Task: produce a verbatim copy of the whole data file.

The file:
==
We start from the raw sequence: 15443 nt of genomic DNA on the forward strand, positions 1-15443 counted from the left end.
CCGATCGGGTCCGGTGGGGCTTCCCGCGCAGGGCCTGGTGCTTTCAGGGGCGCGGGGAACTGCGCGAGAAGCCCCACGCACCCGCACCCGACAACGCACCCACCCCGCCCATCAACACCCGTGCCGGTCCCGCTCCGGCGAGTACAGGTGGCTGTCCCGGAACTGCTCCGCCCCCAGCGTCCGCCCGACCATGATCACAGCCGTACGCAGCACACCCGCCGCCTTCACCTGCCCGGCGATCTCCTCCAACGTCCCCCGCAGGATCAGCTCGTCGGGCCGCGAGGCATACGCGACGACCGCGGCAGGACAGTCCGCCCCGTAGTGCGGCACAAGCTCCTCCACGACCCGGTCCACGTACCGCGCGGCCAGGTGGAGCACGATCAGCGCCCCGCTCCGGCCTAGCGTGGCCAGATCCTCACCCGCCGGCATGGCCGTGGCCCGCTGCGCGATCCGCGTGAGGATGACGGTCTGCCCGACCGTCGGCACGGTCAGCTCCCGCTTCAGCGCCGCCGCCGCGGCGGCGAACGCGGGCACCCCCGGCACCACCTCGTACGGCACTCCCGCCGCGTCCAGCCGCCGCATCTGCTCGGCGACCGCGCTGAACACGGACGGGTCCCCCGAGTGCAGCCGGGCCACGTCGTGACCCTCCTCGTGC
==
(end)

We start from the raw sequence: 15443 nt of genomic DNA on the forward strand, positions 1-15443 counted from the left end.
CCGATCGGGTCCGGTGGGGCTTCCCGCGCAGGGCCTGGTGCTTTCAGGGGCGCGGGGAACTGCGCGAGAAGCCCCACGCACCCGCACCCGACAACGCACCCACCCCGCCCATCAACACCCGTGCCGGTCCCGCTCCGGCGAGTACAGGTGGCTGTCCCGGAACTGCTCCGCCCCCAGCGTCCGCCCGACCATGATCACAGCCGTACGCAGCACACCCGCCGCCTTCACCTGCCCGGCGATCTCCTCCAACGTCCCCCGCAGGATCAGCTCGTCGGGCCGCGAGGCATACGCGACGACCGCGGCAGGACAGTCCGCCCCGTAGTGCGGCACAAGCTCCTCCACGACCCGGTCCACGTACCGCGCGGCCAGGTGGAGCACGATCAGCGCCCCGCTCCGGCCTAGCGTGGCCAGATCCTCACCCGCCGGCATGGCCGTGGCCCGCTGCGCGATCCGCGTGAGGATGACGGTCTGCCCGACCGTCGGCACGGTCAGCTCCCGCTTCAGCGCCGCCGCCGCGGCGGCGAACGCGGGCACCCCCGGCACCACCTCGTACGGCACTCCCGCCGCGTCCAGCCGCCGCATCTGCTCGGCGACCGCGCTGAACACGGACGGGTCCCCCGAGTGCAGCCGGGCCACGTCGTGACCCTCCTCGTGC